Collaborating With The Enemy: Competitive Advantage?

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Most entrepreneurs view their competition as the enemy.  They stay far away. But a small junk removal business in Canada is making friends with their competition and believes it gives their business an edge. Consider this story and you be the judge of whether this could work for your business.

Brian Scudamore dropped out of high school in 1989 with $700 (£400) and a beat-up old pick-up truck to start his company 1-800-GOT-JUNK? Today they have 95 franchise partners across North America and are in 47 of North America’s top 50 cities.

Although he never finished high school, Scudamore loves nothing more than learning. Within his business he has established what he calls a Mentor Board of Advisors, a group of people he turns to for advice and learning. Not surprisingly this group includes mentors within his own industry, but what is unique about Scudamore is that some of these mentors run the businesses he competes against every day.

For example, one of these mentors runs one of 1-800-GOT-JUNK?’s closest rivals College Hunks Hauling in Florida. Scudamore first called them when they were both faced with a potential conflict. Together they resolved the challenge and ever since they have shared learnings and struggles and even asked one another for favours!.

Scudamore believes his philosophy so much that he has invited another competitor, Jason Mohr who runs Any Junk in London, to come visit their offices in Vancouver and even offered to pay half of his traveling costs! Together, they’ve shared best practices that each could apply in their respective countries.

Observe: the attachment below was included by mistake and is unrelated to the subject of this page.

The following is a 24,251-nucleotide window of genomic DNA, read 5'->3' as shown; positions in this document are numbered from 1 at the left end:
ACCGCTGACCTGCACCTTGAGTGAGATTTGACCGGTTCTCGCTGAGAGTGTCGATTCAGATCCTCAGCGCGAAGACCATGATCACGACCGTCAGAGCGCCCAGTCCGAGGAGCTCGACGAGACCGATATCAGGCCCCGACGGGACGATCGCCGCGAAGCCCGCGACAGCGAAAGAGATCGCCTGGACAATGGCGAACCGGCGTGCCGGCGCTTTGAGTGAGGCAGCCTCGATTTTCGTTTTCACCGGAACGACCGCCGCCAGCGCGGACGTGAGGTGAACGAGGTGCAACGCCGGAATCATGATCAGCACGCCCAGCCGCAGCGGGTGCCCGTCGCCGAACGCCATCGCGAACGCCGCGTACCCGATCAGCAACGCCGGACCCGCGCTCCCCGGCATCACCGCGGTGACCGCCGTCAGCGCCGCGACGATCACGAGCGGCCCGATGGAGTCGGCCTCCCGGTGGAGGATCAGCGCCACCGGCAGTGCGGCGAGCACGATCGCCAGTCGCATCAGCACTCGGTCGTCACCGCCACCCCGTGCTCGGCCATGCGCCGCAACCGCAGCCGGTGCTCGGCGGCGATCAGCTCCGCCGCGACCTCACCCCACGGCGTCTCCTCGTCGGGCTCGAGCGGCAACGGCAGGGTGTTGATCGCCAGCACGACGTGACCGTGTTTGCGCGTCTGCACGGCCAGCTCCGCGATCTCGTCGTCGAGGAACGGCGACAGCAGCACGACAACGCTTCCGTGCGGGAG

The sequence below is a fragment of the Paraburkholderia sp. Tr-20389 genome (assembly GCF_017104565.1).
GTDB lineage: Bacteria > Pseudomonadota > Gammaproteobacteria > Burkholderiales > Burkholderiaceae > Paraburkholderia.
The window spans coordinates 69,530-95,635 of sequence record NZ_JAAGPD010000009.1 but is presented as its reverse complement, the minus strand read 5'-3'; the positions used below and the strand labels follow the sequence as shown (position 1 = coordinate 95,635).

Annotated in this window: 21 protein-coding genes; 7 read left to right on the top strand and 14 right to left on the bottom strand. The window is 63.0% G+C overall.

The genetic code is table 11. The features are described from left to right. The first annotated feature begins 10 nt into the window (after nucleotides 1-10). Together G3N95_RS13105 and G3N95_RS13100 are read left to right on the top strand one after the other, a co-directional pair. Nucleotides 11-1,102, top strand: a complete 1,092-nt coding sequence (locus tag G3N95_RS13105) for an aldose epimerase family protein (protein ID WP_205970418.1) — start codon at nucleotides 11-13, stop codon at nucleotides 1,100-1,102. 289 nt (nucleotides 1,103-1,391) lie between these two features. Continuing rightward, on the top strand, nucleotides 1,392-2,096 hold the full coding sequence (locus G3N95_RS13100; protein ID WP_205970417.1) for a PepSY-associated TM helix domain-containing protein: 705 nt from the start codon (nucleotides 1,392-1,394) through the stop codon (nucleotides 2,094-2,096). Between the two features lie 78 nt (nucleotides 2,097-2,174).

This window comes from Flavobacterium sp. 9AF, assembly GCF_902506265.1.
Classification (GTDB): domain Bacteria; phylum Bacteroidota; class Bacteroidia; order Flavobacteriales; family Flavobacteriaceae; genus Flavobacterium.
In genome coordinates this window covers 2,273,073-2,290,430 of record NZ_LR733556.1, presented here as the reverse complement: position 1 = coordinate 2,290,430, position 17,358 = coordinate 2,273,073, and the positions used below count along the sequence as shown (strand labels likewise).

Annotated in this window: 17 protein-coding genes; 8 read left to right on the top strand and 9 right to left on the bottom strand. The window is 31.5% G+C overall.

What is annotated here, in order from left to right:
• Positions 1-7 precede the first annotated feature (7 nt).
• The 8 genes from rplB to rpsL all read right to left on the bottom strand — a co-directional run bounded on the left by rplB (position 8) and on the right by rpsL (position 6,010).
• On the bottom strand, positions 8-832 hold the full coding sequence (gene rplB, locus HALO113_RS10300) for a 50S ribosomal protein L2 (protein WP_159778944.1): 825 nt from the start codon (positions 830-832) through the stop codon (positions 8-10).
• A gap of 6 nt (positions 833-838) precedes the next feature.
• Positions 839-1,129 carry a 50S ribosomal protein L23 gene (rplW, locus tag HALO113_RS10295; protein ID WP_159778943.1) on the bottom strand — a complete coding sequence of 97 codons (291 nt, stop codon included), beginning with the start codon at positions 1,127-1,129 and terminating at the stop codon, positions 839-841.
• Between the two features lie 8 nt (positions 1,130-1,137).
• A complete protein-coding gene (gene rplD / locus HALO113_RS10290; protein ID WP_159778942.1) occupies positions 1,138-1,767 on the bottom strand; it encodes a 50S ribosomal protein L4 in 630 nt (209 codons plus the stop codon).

Working in tandem with your competitors has benefits in addition to getting a good beat to what’s happening in your industry. Here are a few examples:

• An employee conducts him/herself inappropriately with your competitor – wouldn’t you rather a friendly call from your competitor to inform you so you can nip it in the bud?

• Need to collectively drive people to an area – Whether at trade shows or organizing events, customers may be more inclined to come if they can “kill two birds with one stone”

• Your competitor might want to buy your business – An acquirer would likely approach a company that they are familiar with and want to work with in the future.

Befriending your competition definitely requires a certain approach. Scudamore recommends leading by “sharing information first” because this establishes a basis for trust.

It makes sense. Why fight your competition when you can work with them to grow the size of the pie? Isn’t the expression “Keep your friends close. Keep your enemies closer?”

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